Most Americans are slowly moving past the pandemic, but the mental strain of the last year may linger until they can access treatment. Too bad that’s easier said than done.
Difficulty Accessing Mental Health Care
A report released in April found that, while mental health issues increased during the pandemic, access to mental health care diminished.
Organizations that provide mental health care, faced with a shortage of personal protective equipment and strained staff, were unable to maintain their service levels. According to a 2021 survey from the National Council for Mental Wellbeing:
- 45% closed some programs
- 27% laid off employees and
- 35% decreased hours for remaining staff.
The same survey found that nearly 68% of clinics serving low-income people with mental health and substance abuse issues had to cancel, reschedule or turn away patients.
Emergency department data illustrate the skyrocketing need. From mid-March through mid-October 2020, visits for drug overdoses and suicide attempts were 36% and 26% higher, respectively, as compared to the same time period in 2019.
The statistics are unsettling but perhaps not surprising. Nearly 40% of adults reported symptoms of anxiety or depression as recently as February. And two-thirds of primary care providers are having trouble finding mental health specialists for their patients. In some parts of the country, the ratio of mental health professionals to residents is less than 1-to-30,000.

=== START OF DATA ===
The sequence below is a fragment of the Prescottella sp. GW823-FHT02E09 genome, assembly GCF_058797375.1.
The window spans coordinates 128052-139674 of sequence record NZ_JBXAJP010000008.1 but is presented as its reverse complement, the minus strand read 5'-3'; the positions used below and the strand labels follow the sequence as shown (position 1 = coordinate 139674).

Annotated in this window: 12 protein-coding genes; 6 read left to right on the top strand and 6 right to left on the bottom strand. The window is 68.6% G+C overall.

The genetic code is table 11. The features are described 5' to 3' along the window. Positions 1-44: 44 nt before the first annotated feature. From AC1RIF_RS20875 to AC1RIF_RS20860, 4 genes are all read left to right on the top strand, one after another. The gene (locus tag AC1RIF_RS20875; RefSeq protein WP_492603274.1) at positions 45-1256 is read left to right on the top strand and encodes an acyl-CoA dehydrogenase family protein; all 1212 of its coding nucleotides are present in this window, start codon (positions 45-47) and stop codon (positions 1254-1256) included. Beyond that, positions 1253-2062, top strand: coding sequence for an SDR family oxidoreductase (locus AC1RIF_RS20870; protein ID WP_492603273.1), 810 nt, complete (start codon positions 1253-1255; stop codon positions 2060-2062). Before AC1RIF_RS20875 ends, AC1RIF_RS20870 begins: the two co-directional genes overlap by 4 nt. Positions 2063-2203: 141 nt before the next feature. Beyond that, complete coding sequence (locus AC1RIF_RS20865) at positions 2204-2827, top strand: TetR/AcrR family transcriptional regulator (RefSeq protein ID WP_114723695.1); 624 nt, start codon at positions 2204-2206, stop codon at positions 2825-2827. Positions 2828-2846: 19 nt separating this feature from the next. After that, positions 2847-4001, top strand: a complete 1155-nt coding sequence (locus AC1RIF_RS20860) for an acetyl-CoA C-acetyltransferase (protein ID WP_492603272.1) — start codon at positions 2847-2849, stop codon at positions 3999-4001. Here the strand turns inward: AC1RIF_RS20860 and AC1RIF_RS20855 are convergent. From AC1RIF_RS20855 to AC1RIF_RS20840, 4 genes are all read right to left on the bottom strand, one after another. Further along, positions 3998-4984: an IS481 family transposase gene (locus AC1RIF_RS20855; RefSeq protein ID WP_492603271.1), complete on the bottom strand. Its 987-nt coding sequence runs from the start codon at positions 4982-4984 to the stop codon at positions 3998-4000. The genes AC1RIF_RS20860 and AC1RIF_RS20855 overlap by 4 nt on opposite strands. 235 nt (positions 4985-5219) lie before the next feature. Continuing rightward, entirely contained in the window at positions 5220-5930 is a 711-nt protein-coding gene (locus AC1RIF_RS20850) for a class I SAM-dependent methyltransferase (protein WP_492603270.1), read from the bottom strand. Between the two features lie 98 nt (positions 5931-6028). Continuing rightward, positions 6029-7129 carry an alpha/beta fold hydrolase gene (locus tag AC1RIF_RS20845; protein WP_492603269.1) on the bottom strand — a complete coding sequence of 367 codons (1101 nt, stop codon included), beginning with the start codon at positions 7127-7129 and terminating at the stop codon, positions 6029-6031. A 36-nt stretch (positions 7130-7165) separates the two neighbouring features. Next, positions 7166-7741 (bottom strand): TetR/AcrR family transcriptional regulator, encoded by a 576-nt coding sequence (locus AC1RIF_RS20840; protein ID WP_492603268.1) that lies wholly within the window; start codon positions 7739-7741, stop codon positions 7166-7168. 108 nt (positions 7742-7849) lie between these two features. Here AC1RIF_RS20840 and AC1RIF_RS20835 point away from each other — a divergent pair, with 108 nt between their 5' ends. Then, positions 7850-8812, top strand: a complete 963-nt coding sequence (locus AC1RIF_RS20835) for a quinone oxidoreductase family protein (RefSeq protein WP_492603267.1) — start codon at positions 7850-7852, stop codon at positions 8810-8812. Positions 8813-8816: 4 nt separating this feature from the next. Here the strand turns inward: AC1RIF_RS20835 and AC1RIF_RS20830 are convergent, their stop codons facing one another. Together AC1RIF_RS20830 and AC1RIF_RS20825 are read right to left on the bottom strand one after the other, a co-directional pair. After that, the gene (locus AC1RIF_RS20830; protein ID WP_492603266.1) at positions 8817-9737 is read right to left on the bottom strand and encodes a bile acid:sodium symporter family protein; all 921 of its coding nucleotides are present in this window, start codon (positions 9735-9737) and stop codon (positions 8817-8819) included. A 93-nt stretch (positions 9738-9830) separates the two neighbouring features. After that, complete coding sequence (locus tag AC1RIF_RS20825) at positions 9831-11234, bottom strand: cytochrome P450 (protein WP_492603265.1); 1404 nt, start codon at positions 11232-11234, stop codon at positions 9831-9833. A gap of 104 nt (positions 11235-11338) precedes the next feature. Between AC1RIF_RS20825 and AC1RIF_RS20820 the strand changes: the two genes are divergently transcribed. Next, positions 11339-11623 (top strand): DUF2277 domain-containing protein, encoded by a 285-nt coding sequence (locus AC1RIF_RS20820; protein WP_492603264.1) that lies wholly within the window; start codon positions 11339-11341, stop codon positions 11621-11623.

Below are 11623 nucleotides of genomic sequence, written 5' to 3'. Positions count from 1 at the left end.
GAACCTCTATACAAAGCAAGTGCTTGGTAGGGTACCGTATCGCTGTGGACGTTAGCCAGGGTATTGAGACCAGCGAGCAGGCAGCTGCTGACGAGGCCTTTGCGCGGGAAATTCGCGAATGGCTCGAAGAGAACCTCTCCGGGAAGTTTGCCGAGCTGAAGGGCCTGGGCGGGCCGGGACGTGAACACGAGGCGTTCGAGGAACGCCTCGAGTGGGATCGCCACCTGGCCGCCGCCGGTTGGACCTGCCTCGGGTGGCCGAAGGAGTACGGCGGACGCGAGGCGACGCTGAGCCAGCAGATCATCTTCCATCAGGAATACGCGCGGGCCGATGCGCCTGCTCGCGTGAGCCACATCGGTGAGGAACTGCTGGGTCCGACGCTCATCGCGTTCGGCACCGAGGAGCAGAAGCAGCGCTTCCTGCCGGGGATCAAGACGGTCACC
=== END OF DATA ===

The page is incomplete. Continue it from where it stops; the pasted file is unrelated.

New resources and creative policies can help address the more than 50 million American adults who live with some form of mental illness. Potential approaches include:
- Addressing low reimbursement rates for mental health care providers.
- Working to recruit more students into psychiatry, an especially important undertaking because more than 60% of practicing psychiatrists today are over the age of 55.
- Continuing to make telehealth accessible and affordable after the public health emergency ends.
Untreated mental illness keeps people from working, caring for their families and contributing to their communities. By working together, policymakers, insurers, educators and health care institutions can chip away at the problems that keep people from accessing the mental health care they so desperately need.